Odds on the Future of the ATP’s “Big Four”

I suspect we’re approaching the end of the “Big Four” era, when four players — Novak Djokovic, Roger Federer, Andy Murray, and Rafael Nadal — dominated the ATP Tour for the better part of a decade. Look at this chart, and then the bottom of this chart, and wonder why anyone else bothered playing professional tennis in this period.

They’re still kicking around, happy to have a place on court as they cruise ever deeper into their thirties, and perfectly happy to wipe the court with preternaturally talented 25-year-olds whenever a big tournament rolls around. Their run at the top of the rankings has gone on so long you can find an equal number of breathless columns arguing that they saved tennis and ruined it forever. They didn’t, of course, they just defined it.

We’ve set some odds on the Big Four, partly as a way of appreciating their iron grip on the sport, but mostly as a way of not having to think about the Mets.


Andy Murray is having a tough stint as world no. 1, and it doesn’t appear it will get better any time soon. After struggling with form at the beginning of the season, Murray picked up a painful-looking hip injury that severely limited him at Wimbledon. We haven’t been told exactly what’s wrong with Murray’s hip, except that it’s been bothering him for the better part of a decade, and isn’t liable to get considerably worse. It’s just something that he’s been dealing with. Now he’s in rehab, the kind that demands funny wetsuits and pools.

Murray is going to incorporate the US Open into his rehab (which is also what my physiotherapist recommended) but don’t expect him to be at full force. For a player whose success has always hinged on defensive play and exceptional court coverage, a lower-body injury is very bad news. For a while now we’ve been wondering what’s wrong with the world no. 1, and a mobility-limiting hip injury makes a lot of sense.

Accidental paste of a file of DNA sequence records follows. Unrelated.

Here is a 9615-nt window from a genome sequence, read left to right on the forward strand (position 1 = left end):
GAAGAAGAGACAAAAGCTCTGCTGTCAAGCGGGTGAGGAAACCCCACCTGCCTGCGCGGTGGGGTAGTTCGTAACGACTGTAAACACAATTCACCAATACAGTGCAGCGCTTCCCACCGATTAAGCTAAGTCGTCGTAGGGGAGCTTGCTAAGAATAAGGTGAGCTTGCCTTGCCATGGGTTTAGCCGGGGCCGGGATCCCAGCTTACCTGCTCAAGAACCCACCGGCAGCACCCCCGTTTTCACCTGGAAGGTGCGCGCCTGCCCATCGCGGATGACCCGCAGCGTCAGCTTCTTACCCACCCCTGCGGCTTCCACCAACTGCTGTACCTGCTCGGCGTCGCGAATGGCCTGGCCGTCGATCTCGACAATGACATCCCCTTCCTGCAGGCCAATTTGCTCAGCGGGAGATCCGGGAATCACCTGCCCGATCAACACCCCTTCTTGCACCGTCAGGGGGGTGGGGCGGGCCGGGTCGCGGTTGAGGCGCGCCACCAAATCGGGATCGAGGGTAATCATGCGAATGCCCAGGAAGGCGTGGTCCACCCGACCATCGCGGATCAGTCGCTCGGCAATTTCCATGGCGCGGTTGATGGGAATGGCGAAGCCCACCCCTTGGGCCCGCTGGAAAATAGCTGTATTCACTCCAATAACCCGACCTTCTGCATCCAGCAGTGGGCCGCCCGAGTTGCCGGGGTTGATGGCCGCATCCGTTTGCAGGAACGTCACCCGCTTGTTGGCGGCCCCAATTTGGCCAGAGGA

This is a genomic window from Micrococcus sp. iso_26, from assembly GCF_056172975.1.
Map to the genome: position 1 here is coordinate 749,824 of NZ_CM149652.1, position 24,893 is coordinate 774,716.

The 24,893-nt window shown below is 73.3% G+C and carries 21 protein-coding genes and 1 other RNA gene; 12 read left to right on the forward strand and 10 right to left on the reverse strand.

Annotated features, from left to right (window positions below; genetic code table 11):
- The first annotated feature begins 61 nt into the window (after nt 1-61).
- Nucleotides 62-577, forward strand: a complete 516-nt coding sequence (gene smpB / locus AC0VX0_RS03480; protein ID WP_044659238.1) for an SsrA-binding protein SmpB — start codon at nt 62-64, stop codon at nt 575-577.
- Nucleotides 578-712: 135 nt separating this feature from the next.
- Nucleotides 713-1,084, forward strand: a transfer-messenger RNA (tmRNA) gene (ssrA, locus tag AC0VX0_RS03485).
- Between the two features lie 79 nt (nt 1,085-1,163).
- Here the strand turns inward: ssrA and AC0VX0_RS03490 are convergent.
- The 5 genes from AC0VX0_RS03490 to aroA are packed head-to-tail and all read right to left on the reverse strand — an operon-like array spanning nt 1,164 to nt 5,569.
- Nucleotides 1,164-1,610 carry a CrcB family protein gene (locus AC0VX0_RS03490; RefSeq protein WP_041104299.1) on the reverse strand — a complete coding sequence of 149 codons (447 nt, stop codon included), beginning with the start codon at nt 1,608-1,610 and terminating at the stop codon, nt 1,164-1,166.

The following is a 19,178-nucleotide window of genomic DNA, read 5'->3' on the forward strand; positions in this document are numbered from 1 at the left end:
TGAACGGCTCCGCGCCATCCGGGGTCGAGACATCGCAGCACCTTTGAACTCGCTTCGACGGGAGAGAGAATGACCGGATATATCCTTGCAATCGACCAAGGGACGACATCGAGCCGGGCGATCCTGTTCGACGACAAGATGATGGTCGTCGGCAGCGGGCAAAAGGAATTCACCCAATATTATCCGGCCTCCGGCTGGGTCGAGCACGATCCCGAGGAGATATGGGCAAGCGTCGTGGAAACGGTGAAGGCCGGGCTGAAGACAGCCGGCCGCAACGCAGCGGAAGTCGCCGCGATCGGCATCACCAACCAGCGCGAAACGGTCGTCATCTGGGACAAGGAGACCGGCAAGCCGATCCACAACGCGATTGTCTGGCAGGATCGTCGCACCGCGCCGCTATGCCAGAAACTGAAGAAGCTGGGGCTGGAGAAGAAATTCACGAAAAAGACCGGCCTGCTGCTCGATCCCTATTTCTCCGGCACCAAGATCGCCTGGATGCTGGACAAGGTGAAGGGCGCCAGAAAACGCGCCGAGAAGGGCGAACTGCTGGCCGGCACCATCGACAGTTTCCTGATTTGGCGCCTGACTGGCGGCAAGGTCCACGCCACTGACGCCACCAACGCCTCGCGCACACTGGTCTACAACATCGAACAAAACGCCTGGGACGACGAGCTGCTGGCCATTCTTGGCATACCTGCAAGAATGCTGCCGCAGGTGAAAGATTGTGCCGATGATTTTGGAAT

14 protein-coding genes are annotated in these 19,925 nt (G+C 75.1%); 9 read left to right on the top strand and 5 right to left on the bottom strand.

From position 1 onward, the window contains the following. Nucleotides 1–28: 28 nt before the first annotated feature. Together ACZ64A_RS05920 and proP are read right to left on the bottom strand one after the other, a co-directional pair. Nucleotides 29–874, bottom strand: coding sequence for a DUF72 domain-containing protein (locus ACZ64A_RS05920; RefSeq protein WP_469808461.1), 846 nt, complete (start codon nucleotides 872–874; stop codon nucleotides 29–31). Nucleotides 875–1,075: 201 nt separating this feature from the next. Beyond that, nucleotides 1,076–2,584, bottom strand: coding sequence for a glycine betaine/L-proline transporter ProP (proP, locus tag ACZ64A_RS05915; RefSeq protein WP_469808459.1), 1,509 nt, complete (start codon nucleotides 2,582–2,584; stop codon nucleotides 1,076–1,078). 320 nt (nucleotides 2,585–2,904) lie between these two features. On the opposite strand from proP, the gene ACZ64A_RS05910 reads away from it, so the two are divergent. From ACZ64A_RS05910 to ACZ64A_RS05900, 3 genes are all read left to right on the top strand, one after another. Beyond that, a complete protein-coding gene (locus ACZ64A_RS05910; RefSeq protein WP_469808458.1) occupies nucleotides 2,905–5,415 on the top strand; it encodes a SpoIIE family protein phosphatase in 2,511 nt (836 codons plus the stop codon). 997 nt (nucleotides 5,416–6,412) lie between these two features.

Even before his injury became a bigger problem, it was a bit of a mystery why Murray had never been more successful at the Australian or the French Open. His game matches up well with the demands of hard courts, and someone with his mobility and defensive acumen should be more successful on clay. The real reason, in all likelihood, is that Murray’s career is happening at the same time as some very good hard-court and clay players. Once the slightly older Nadals and Djokovics of the world start to tire and falter, Murray should be ready to pick up right where they left off. How the timelines of their decline and his health align will dictate his career slam total.

In the longer term, Murray is the youngest of the “Big Four” and the one with the most unrealized potential. With only three slams, and no career grand slam (he’s still missing both the French and Australian), Murray has the most to prove. He’s apt to.l be the last of the Big Four to be competitive on tour, mostly because of his age, and also because the others could quite happily retire tomorrow and spend their days polishing their many trophies.


  • Odds Murray wins 5 career slams: 4/1
  • Odds Murray wins 10 career slams: 8/1
  • Odds Murray completes the career grand slam: 3/1


When Rafael Nadal won his tenth French Open and completed what the Spanish press called “La Decima,” the whole affair lacked a certain amount of drama. In the same way that watching a bulldozer flatten a family bungalow sounds awesome but in the end lacks tension, Nadal’s once-annual tear through the Roland Garros draw doesn’t make for great television. At no point did anyone seem capable of taking even a set off him. At no point did he struggle, or falter, or in any way show vulnerability. You knew how this movie was going to end before it started, and every scene was a reminder of the inevitable finale.